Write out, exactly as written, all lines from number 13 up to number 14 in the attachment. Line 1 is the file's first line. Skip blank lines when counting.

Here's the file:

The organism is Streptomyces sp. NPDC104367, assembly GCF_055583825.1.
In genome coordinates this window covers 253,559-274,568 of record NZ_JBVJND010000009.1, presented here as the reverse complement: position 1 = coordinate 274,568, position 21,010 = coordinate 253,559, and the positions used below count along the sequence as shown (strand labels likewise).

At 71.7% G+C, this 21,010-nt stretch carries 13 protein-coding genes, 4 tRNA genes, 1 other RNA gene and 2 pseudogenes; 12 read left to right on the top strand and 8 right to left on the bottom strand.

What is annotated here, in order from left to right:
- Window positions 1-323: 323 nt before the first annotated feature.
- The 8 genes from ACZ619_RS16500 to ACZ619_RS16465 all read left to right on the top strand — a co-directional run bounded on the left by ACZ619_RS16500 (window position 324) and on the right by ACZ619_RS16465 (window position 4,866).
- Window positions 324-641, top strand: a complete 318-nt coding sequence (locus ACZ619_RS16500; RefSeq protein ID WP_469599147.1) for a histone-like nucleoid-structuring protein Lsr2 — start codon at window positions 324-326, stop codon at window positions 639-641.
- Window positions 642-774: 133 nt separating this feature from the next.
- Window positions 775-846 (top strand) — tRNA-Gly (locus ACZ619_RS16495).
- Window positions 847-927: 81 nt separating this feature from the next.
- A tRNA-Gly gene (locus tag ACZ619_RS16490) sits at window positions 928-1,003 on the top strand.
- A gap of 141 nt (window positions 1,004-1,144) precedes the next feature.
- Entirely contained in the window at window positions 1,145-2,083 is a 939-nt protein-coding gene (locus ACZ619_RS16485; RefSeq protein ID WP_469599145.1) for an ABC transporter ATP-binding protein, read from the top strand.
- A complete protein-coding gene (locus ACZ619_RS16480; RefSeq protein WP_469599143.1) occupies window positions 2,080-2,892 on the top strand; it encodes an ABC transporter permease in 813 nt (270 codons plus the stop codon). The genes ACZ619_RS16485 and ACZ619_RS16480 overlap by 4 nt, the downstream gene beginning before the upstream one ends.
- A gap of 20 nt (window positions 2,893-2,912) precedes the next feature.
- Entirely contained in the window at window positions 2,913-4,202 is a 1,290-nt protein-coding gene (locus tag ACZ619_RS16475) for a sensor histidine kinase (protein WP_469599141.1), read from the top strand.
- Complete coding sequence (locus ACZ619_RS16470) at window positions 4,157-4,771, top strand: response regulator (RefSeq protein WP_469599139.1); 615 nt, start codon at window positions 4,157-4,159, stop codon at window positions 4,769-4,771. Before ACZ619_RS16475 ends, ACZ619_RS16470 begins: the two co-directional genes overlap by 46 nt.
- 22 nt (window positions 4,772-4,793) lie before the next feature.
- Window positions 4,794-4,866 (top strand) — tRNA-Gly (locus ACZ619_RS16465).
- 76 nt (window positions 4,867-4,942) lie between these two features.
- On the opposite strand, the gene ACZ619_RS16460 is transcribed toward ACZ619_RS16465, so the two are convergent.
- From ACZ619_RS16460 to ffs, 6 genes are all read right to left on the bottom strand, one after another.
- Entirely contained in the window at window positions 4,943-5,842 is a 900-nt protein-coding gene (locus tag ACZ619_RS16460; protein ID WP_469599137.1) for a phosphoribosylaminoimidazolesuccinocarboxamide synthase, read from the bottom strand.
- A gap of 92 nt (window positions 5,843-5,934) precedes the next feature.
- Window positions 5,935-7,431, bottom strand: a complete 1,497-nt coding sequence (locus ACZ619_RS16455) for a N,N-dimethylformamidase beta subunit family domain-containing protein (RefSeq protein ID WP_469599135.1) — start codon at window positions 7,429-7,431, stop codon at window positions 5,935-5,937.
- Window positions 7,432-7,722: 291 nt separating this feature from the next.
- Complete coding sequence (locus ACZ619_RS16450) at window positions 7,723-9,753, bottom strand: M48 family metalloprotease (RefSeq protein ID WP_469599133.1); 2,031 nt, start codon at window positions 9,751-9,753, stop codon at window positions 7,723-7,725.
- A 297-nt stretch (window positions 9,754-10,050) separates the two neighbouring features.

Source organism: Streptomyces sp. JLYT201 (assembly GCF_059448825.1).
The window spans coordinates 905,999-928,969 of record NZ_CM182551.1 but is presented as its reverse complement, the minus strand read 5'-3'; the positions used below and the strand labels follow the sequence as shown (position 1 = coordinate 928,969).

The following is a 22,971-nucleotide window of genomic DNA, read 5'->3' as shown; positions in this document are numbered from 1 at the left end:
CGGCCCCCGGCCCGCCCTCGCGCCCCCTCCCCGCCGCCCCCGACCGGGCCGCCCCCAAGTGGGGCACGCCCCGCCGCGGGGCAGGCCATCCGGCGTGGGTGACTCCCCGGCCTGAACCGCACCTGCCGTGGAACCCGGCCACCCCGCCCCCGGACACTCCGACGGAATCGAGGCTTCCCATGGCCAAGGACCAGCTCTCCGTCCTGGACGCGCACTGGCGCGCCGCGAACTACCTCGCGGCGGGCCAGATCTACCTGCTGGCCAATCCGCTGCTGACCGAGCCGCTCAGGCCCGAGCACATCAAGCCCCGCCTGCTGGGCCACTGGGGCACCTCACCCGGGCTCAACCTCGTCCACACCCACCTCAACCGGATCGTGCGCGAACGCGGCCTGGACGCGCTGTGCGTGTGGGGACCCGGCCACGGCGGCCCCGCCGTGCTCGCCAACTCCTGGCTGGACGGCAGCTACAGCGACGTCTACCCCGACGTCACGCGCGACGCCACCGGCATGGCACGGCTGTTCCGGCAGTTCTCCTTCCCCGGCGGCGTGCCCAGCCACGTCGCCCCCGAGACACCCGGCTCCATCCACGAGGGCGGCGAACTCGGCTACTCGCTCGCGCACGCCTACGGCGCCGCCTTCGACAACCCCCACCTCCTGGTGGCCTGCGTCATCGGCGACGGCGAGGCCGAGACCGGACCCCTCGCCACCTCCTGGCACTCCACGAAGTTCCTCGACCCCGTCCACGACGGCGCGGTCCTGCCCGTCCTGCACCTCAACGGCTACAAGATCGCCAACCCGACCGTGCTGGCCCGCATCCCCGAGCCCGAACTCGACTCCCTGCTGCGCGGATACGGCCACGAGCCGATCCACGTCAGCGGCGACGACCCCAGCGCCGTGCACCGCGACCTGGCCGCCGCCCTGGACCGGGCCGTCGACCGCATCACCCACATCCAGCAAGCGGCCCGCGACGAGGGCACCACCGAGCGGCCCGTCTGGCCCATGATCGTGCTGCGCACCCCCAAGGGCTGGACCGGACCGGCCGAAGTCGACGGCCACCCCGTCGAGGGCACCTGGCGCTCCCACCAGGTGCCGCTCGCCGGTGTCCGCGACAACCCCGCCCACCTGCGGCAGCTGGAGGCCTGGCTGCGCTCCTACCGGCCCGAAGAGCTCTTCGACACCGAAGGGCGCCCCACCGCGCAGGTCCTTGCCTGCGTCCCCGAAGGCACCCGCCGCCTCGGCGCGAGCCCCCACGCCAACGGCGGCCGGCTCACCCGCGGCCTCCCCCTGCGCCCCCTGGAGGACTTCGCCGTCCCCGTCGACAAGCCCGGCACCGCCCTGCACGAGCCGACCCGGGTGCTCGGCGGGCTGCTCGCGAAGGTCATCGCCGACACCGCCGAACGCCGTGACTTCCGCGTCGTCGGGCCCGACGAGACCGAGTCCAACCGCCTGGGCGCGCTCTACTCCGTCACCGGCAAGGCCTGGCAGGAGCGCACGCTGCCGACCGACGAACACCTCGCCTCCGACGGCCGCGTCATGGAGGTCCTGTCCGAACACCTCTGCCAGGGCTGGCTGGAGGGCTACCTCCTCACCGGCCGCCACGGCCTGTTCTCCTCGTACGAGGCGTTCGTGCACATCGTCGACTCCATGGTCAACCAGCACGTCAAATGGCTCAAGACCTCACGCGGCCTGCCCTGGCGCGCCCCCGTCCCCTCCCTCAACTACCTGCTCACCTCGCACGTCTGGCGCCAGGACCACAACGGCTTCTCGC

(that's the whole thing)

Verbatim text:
- Entirely contained in the window at window positions 1,145-2,083 is a 939-nt protein-coding gene (locus ACZ619_RS16485; RefSeq protein ID WP_469599145.1) for an ABC transporter ATP-binding protein, read from the top strand.
- A complete protein-coding gene (locus ACZ619_RS16480; RefSeq protein WP_469599143.1) occupies window positions 2,080-2,892 on the top strand; it encodes an ABC transporter permease in 813 nt (270 codons plus the stop codon). The genes ACZ619_RS16485 and ACZ619_RS16480 overlap by 4 nt, the downstream gene beginning before the upstream one ends.